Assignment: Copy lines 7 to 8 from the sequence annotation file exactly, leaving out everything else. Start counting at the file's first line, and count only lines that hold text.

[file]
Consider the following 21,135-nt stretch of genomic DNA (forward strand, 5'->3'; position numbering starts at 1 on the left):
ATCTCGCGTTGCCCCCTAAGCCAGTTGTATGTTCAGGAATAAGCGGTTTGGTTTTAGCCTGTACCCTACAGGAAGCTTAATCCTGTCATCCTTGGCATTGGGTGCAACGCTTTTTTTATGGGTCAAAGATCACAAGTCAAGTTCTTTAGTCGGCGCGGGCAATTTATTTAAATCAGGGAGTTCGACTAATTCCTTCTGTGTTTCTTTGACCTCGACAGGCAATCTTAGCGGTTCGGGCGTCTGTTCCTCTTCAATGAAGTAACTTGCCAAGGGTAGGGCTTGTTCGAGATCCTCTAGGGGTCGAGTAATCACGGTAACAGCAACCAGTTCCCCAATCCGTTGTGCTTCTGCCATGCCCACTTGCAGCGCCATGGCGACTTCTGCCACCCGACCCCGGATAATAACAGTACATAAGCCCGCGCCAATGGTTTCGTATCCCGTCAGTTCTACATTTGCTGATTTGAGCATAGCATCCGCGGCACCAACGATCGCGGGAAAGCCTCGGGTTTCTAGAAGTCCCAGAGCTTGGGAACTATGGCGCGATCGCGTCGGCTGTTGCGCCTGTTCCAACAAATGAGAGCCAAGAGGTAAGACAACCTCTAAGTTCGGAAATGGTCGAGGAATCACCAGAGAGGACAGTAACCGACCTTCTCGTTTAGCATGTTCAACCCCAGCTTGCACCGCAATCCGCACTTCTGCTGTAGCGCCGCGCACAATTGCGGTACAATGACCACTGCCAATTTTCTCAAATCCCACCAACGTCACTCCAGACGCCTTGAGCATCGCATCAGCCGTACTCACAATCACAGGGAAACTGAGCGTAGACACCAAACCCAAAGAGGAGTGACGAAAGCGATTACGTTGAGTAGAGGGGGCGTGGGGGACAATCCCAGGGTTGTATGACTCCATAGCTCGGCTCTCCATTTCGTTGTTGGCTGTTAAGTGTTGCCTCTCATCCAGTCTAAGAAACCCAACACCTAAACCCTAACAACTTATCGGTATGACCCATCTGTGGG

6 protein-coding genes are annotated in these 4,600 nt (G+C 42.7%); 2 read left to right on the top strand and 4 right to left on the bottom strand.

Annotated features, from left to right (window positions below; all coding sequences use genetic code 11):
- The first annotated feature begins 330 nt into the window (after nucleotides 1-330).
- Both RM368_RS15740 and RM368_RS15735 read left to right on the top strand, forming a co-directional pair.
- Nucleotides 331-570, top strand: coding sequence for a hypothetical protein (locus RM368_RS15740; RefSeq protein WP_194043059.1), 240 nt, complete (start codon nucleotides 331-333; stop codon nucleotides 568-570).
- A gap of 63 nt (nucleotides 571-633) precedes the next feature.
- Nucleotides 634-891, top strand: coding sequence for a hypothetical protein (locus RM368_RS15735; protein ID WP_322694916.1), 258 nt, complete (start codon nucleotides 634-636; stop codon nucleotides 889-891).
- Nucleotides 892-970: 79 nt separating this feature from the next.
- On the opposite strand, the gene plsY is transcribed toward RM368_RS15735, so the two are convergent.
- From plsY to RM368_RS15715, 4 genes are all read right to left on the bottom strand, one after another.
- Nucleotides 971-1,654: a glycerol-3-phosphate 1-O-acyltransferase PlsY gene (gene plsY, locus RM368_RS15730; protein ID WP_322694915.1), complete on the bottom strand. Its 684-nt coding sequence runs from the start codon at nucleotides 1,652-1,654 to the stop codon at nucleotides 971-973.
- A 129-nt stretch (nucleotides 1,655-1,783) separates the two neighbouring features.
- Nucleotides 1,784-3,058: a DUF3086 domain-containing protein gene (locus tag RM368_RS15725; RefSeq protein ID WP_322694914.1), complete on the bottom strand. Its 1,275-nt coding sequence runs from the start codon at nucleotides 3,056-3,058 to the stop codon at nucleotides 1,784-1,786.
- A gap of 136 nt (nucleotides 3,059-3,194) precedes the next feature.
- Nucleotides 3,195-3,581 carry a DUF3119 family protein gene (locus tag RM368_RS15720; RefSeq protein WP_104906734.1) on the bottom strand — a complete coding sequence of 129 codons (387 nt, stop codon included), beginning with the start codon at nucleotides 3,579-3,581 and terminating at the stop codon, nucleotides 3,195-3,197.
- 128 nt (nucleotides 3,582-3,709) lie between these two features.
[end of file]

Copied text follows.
- Nucleotides 331-570, top strand: coding sequence for a hypothetical protein (locus RM368_RS15740; RefSeq protein WP_194043059.1), 240 nt, complete (start codon nucleotides 331-333; stop codon nucleotides 568-570).
- A gap of 63 nt (nucleotides 571-633) precedes the next feature.